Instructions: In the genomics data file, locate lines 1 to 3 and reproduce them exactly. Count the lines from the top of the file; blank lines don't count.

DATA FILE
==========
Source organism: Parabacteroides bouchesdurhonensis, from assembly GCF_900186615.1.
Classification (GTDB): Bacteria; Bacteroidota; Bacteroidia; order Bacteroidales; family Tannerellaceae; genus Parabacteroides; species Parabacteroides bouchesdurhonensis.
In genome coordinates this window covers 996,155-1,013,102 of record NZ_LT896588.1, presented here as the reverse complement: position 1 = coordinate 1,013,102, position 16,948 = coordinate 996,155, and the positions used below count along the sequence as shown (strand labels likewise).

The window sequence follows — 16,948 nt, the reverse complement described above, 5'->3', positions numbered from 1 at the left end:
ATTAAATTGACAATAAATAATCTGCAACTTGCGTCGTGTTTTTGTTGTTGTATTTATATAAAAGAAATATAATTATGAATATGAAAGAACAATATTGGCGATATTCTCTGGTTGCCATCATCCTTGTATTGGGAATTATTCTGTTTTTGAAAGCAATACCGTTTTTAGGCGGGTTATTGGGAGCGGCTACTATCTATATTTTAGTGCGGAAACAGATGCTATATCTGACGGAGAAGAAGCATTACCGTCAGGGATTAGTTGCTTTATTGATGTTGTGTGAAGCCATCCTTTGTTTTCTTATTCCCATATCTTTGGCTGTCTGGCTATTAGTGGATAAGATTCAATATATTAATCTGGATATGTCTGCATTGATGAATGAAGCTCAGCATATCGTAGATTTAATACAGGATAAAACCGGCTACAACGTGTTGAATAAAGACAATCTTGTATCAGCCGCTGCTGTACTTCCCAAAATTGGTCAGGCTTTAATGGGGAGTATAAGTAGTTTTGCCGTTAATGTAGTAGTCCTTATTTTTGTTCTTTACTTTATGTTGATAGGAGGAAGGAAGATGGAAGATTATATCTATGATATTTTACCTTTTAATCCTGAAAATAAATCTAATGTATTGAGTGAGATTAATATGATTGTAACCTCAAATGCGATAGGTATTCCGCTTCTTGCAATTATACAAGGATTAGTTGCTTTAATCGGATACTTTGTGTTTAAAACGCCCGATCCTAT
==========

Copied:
Source organism: Parabacteroides bouchesdurhonensis, from assembly GCF_900186615.1.
Classification (GTDB): Bacteria; Bacteroidota; Bacteroidia; order Bacteroidales; family Tannerellaceae; genus Parabacteroides; species Parabacteroides bouchesdurhonensis.
In genome coordinates this window covers 996,155-1,013,102 of record NZ_LT896588.1, presented here as the reverse complement: position 1 = coordinate 1,013,102, position 16,948 = coordinate 996,155, and the positions used below count along the sequence as shown (strand labels likewise).